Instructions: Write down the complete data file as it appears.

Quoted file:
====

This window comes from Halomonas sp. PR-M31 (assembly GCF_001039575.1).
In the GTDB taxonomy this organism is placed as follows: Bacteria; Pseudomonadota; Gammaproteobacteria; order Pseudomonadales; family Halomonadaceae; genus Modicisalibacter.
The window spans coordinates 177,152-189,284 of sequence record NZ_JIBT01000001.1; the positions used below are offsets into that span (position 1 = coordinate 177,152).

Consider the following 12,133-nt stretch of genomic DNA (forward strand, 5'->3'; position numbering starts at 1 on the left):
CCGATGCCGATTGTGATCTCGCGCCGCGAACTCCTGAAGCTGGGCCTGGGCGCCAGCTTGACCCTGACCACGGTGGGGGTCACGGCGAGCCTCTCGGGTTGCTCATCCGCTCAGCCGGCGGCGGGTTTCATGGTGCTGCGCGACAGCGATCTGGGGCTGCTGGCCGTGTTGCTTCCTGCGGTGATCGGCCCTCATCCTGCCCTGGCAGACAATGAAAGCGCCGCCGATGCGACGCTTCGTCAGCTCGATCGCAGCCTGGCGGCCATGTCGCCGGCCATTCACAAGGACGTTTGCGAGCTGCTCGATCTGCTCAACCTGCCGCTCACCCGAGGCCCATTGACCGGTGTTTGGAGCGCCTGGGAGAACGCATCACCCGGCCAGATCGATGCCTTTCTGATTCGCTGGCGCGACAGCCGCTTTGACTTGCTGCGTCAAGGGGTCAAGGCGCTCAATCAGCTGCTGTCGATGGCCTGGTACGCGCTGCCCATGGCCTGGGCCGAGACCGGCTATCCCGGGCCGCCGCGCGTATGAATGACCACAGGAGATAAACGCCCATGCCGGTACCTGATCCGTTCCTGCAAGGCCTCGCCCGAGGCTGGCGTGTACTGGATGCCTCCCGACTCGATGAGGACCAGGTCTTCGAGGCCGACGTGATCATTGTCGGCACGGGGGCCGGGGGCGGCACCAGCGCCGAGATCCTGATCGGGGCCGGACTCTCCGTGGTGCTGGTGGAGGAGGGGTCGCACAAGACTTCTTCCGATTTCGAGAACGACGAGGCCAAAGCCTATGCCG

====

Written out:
This window comes from Halomonas sp. PR-M31 (assembly GCF_001039575.1).
In the GTDB taxonomy this organism is placed as follows: Bacteria; Pseudomonadota; Gammaproteobacteria; order Pseudomonadales; family Halomonadaceae; genus Modicisalibacter.
The window spans coordinates 177,152-189,284 of sequence record NZ_JIBT01000001.1; the positions used below are offsets into that span (position 1 = coordinate 177,152).

Consider the following 12,133-nt stretch of genomic DNA (forward strand, 5'->3'; position numbering starts at 1 on the left):
CCGATGCCGATTGTGATCTCGCGCCGCGAACTCCTGAAGCTGGGCCTGGGCGCCAGCTTGACCCTGACCACGGTGGGGGTCACGGCGAGCCTCTCGGGTTGCTCATCCGCTCAGCCGGCGGCGGGTTTCATGGTGCTGCGCGACAGCGATCTGGGGCTGCTGGCCGTGTTGCTTCCTGCGGTGATCGGCCCTCATCCTGCCCTGGCAGACAATGAAAGCGCCGCCGATGCGACGCTTCGTCAGCTCGATCGCAGCCTGGCGGCCATGTCGCCGGCCATTCACAAGGACGTTTGCGAGCTGCTCGATCTGCTCAACCTGCCGCTCACCCGAGGCCCATTGACCGGTGTTTGGAGCGCCTGGGAGAACGCATCACCCGGCCAGATCGATGCCTTTCTGATTCGCTGGCGCGACAGCCGCTTTGACTTGCTGCGTCAAGGGGTCAAGGCGCTCAATCAGCTGCTGTCGATGGCCTGGTACGCGCTGCCCATGGCCTGGGCCGAGACCGGCTATCCCGGGCCGCCGCGCGTATGAATGACCACAGGAGATAAACGCCCATGCCGGTACCTGATCCGTTCCTGCAAGGCCTCGCCCGAGGCTGGCGTGTACTGGATGCCTCCCGACTCGATGAGGACCAGGTCTTCGAGGCCGACGTGATCATTGTCGGCACGGGGGCCGGGGGCGGCACCAGCGCCGAGATCCTGATCGGGGCCGGACTCTCCGTGGTGCTGGTGGAGGAGGGGTCGCACAAGACTTCTTCCGATTTCGAGAACGACGAGGCCAAAGCCTATGCCG